Atheists of the ideological type that might be described as “progressive” or “liberal” have a problem. In general, they are extremely moralistic and self-righteous. Read their articles, visit their blogs, or just follow one of them on Twitter for a while, and you’ll see what I mean. Take New Atheist kingpin Richard Dawkins, for example. In the last week alone he has tweeted anathemas against sexists, racists, animal abusers, and female genital mutilators. The problem with this is that atheists lack any legitimate basis for applying their moral judgments to anyone. As political philosopher Michael Rosen puts it, their tacit assumption of such legitimacy amounts to “religion lite.”
Rosen’s comment appeared in a review of American philosopher, legal scholar, and liberal atheist Ronald Dworkin’s book, Religion Without God, that recently appeared in The Nation. Noting that Dworkin accepted “the full, independent reality of value,” Rosen, himself a liberal atheist, points out that there is a problem with this claim. There is no more evidence for it than there is for the existence of God. He sums up the implications in the final paragraph of his review:
I cannot see that describing the target of our disagreements about value as existing in a fully independent, objective realm is anything other than religion lite: the religious idea of eternal goodness without the miraculous elements of omnipotent divine will and personal immortality. Yet I am one with Dworkin in thinking that even a fully secular individual should contemplate the universe not just with curiosity and wonder but with reverence and gratitude. Still, behind me I hear a voice – a Nietzschean one, perhaps – that tells me that what Dworkin and I are looking at is no more than a penumbra, the few rays that remain in the sky after the sun of revealed religion has set. If that is so, then the coming night may be dark indeed.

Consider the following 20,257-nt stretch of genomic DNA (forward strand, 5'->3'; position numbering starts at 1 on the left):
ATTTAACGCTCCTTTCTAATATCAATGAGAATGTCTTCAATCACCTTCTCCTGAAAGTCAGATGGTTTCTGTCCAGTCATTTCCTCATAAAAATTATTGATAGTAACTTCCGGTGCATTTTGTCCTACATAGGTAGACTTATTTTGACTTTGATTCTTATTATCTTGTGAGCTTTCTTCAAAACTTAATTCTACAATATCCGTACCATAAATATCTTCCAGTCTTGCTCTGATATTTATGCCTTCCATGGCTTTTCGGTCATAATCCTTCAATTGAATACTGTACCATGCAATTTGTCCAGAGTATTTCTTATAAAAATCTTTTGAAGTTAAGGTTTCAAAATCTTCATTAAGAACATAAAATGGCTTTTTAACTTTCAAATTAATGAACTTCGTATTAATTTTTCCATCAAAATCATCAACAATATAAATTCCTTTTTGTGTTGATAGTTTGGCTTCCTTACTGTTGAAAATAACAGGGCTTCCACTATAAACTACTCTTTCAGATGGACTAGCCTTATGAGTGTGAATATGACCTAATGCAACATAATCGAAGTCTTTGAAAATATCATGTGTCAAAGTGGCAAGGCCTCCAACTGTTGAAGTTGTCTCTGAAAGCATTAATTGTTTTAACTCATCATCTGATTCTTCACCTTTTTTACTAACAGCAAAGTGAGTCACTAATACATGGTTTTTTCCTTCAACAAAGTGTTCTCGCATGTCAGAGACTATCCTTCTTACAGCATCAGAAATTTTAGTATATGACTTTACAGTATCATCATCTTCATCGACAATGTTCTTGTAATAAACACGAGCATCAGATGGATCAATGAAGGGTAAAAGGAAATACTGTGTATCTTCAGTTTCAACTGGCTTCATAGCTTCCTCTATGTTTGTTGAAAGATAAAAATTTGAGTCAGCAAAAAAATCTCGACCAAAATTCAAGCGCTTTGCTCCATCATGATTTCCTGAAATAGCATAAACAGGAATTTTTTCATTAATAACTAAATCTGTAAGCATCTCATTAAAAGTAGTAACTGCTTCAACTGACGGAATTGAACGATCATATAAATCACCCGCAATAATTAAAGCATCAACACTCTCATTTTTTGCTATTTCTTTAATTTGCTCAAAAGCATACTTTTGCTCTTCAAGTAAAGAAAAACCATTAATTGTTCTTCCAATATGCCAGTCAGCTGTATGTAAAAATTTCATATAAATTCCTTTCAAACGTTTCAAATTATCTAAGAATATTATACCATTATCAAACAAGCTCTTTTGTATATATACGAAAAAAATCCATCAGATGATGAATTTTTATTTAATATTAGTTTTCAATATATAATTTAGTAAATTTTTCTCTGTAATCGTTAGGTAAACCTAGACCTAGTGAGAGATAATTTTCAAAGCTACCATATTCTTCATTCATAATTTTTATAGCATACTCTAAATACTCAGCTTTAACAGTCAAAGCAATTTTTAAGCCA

This sums up the dilemma of the liberal atheist very nicely. They want to continue sitting comfortably on a branch they have just sawed off. Religious believers notice this immediately and laugh, with good reason. the world view of the modern liberal may well turn out to be as dangerous as that of any religious fanatic, but at the same time it’s a joke. It is as moralistic as that of the most self-righteous Pharisee, or the most pious Puritan, utterly dependent on the existence in an “independent, objective realm” of Good, Evil, and Rights to have any semblance of rationality, but lacking any evidence or rational basis for belief in such mirages. The continuing stream of news from the realm of science, which good liberals must at least pretend to respect, to the effect that the ultimate basis for morality may be found in the evolved behavioral predispositions of an animal species with a particularly large brain has done nothing to help matters. All this is happening at a time when the modern incarnation of the liberal can hardly engage in a rational debate without constantly falling back on the illusion of moral superiority as his inevitable ultima ratio. No wonder Rosen senses the approach of darkness for liberal atheists. What happens when the very basis of the ultima ratio disappears?